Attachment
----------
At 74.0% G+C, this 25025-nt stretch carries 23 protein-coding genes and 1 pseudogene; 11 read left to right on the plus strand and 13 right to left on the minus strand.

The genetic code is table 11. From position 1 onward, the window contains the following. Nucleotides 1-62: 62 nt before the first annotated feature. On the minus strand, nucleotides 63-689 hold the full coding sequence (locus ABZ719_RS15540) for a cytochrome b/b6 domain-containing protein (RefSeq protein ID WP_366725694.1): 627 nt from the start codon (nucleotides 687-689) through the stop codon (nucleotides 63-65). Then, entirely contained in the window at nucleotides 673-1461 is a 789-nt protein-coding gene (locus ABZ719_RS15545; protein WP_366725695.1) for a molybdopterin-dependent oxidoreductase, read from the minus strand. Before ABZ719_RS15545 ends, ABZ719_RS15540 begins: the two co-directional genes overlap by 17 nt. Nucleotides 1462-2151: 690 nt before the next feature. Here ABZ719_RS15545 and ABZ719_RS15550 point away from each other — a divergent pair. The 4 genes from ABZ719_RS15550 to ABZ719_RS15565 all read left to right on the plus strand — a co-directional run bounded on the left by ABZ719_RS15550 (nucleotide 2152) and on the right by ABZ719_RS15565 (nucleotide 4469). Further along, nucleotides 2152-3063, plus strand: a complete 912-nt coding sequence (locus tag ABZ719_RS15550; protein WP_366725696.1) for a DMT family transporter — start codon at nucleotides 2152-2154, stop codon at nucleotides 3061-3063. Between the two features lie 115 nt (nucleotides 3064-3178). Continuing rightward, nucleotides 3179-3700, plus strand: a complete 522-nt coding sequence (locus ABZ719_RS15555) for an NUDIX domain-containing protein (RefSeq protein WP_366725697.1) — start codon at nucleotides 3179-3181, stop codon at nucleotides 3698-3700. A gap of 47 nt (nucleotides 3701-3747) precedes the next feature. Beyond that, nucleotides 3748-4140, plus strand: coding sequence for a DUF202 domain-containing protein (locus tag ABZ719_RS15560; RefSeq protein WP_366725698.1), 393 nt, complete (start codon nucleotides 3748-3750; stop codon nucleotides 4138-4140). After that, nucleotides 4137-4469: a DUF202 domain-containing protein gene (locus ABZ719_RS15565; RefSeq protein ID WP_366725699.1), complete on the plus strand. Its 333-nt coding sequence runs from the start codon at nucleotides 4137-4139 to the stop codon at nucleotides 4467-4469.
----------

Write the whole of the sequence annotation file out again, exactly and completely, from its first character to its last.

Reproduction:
At 74.0% G+C, this 25025-nt stretch carries 23 protein-coding genes and 1 pseudogene; 11 read left to right on the plus strand and 13 right to left on the minus strand.

The genetic code is table 11. From position 1 onward, the window contains the following. Nucleotides 1-62: 62 nt before the first annotated feature. On the minus strand, nucleotides 63-689 hold the full coding sequence (locus ABZ719_RS15540) for a cytochrome b/b6 domain-containing protein (RefSeq protein ID WP_366725694.1): 627 nt from the start codon (nucleotides 687-689) through the stop codon (nucleotides 63-65). Then, entirely contained in the window at nucleotides 673-1461 is a 789-nt protein-coding gene (locus ABZ719_RS15545; protein WP_366725695.1) for a molybdopterin-dependent oxidoreductase, read from the minus strand. Before ABZ719_RS15545 ends, ABZ719_RS15540 begins: the two co-directional genes overlap by 17 nt. Nucleotides 1462-2151: 690 nt before the next feature. Here ABZ719_RS15545 and ABZ719_RS15550 point away from each other — a divergent pair. The 4 genes from ABZ719_RS15550 to ABZ719_RS15565 all read left to right on the plus strand — a co-directional run bounded on the left by ABZ719_RS15550 (nucleotide 2152) and on the right by ABZ719_RS15565 (nucleotide 4469). Further along, nucleotides 2152-3063, plus strand: a complete 912-nt coding sequence (locus tag ABZ719_RS15550; protein WP_366725696.1) for a DMT family transporter — start codon at nucleotides 2152-2154, stop codon at nucleotides 3061-3063. Between the two features lie 115 nt (nucleotides 3064-3178). Continuing rightward, nucleotides 3179-3700, plus strand: a complete 522-nt coding sequence (locus ABZ719_RS15555) for an NUDIX domain-containing protein (RefSeq protein WP_366725697.1) — start codon at nucleotides 3179-3181, stop codon at nucleotides 3698-3700. A gap of 47 nt (nucleotides 3701-3747) precedes the next feature. Beyond that, nucleotides 3748-4140, plus strand: coding sequence for a DUF202 domain-containing protein (locus tag ABZ719_RS15560; RefSeq protein WP_366725698.1), 393 nt, complete (start codon nucleotides 3748-3750; stop codon nucleotides 4138-4140). After that, nucleotides 4137-4469: a DUF202 domain-containing protein gene (locus ABZ719_RS15565; RefSeq protein ID WP_366725699.1), complete on the plus strand. Its 333-nt coding sequence runs from the start codon at nucleotides 4137-4139 to the stop codon at nucleotides 4467-4469.